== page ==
We all experience memory lapses from time to time. It’s not unusual and for the most part nothing to worry about. As we age, and the lapses come more often, we start to worry that other things may be going wrong – like the beginning of Alzheimer’s or dementia.

According to Webster’s Dictionary, memory is “the mental capacity or faculty of retaining or recalling facts, events, impressions or previous experiences.”  Science defines memory in six different phases:

  • Short-Term Memory – Where you can remember something for a brief period of time, such as a telephone number until you dial it.
  • Recent Memory – Processing information you just learned, or going through day-to-day activities.
  • Sensory Memory – Recalling smells, sights, taste and sounds
  • Long-Term Memory – Bringing up distant memories and experiences
  • Declarative Memory – General knowledge skills, such as vocabulary words and facts
  • Procedural Memory – Automatic memory of motor skills, chewing, walking or riding a bicycle.

Discarding the occasional memory lapses due to selective hearing (like when your spouse asks you to do something), or information overload (when you’ve got too many balls in the air at the same time), most people go through the occasional “brain freeze” throughout their lives. It starts to become more noticeable, and even more frightening, when you get to be around 50. Some people may feel the onslaught begin as early as 30.

This inability to remember all the little things do not always indicate a decline in cognitive powers or that a form of dementia is inevitable. A doctor once told a friend who was worried about this problem that “your brain is just discarding information that you don’t need to make room for things you learning, kind of like the trash bin in your computer.” In other words, when your memory gets too full you need to dump things that are slowing it down. Now I don’t know if that’s a great analogy, but it worked for my friend.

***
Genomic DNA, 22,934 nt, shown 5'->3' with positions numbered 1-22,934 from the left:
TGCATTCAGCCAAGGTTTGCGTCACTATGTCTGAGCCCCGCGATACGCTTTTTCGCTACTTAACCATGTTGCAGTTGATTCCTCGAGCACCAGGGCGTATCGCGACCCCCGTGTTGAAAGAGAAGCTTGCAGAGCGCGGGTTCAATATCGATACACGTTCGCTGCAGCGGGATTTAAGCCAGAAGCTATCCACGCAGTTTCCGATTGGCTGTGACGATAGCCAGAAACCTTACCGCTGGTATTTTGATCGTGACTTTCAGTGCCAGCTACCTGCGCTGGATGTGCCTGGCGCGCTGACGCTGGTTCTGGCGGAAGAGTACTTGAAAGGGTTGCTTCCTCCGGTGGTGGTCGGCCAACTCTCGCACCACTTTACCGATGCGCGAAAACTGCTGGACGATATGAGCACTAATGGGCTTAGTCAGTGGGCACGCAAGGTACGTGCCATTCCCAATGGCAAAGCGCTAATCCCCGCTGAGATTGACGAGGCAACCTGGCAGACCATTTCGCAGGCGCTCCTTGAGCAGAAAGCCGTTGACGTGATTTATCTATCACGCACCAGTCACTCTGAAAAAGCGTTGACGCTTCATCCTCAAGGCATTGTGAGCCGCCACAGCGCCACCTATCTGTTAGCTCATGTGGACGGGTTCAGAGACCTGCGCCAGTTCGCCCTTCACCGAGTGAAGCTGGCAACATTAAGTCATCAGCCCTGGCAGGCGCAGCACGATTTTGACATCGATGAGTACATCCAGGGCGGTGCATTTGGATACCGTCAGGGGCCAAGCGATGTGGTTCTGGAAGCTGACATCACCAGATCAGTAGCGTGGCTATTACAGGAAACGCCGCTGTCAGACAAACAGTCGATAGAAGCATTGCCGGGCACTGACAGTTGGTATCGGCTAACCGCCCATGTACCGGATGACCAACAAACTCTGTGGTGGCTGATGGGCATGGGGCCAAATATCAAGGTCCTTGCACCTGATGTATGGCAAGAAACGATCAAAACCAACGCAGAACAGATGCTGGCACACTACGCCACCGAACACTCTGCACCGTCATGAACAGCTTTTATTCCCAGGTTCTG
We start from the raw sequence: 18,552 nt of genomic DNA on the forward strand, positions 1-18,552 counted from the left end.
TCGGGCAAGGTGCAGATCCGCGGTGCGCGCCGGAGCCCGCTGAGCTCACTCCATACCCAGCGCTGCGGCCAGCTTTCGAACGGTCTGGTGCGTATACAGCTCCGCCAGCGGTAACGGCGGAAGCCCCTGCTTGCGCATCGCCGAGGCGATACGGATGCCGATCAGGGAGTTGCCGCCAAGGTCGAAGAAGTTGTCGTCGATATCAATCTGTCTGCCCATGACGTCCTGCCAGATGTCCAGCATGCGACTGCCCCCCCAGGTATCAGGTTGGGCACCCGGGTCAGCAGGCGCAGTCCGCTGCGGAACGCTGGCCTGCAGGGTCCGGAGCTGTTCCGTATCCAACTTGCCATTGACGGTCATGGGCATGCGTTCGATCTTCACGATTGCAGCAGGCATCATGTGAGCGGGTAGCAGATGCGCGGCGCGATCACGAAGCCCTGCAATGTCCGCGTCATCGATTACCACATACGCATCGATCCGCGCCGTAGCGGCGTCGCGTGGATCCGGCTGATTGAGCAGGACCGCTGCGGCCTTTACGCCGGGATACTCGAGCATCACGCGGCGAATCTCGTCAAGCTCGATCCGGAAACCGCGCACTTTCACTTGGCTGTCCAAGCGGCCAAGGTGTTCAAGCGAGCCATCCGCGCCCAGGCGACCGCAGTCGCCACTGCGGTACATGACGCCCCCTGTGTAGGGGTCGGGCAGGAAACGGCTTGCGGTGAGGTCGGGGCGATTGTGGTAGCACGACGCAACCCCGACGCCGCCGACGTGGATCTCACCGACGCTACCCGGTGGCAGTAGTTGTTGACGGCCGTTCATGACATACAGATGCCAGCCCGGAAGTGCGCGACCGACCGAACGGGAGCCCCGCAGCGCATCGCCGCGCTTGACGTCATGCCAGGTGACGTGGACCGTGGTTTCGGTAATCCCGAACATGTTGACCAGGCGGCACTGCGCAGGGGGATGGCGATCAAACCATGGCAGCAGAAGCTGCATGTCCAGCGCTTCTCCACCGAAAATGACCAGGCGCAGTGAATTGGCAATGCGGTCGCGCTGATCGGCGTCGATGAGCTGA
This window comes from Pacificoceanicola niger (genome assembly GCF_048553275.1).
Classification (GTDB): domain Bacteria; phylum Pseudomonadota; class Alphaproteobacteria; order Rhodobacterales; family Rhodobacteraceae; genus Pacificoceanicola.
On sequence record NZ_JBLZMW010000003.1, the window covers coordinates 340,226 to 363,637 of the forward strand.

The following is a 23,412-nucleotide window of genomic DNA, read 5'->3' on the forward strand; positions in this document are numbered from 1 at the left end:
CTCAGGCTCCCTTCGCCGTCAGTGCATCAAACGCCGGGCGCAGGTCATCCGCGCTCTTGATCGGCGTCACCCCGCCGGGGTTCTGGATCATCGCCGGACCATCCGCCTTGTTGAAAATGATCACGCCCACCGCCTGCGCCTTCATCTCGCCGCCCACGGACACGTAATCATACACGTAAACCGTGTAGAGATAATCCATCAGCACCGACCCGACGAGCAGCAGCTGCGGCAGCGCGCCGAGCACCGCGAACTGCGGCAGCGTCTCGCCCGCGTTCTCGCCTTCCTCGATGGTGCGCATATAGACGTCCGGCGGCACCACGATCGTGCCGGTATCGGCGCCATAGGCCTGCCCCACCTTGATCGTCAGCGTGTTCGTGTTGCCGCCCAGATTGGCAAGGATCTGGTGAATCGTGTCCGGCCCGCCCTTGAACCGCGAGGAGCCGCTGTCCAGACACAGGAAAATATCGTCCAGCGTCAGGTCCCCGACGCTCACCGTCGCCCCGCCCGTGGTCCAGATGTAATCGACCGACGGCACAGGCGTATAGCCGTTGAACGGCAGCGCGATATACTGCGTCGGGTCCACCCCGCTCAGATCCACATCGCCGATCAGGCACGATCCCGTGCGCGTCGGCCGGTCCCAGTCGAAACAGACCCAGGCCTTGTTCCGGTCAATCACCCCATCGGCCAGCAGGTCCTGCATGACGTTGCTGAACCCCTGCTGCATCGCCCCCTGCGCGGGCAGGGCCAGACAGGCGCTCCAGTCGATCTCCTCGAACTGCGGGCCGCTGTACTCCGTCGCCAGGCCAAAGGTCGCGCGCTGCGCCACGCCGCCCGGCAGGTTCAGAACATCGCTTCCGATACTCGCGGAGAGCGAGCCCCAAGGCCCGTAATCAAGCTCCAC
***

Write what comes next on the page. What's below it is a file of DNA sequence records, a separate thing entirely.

There are often outside influences that affect our memory. They can include, but are not limited to hormonal imbalance (like women in menopause), high blood pressure, low thyroid, diabetes, too much alcohol consumption, poor diet, lack of sleep, or medications that you are taking.

More serious memory decline (known as MCI – mild cognitive impairment) is estimated to impact 1% – 26% of Americans aged 65 or older. It is a transitional phase of aging, were momentary lapses are more frequent, and although may be a cause for concern for those who have it and those around them, does not impair judgment.

Studies have suggested that approximately 10% of those with a specific form of memory-related MCI go on to develop some form of dementia, Alzheimer’s (AD) being the most common. It is believed that less than 10% of people 65 and over will actually develop full-blown AD, 47% of those over 85 will.

The good new is, studies have shown that the use of memory training and memory techniques can help to strengthen the brain cells, and can prolong or reverse the loss of memory, or total incapacitation from dementia.


Memory Lapses, Postit Science:  http://www.positscience.com/human-brain/memory/memory-lapses

34 Menopause Symptoms: http://www.34-menopause-symptoms.com/memory-lapses.htm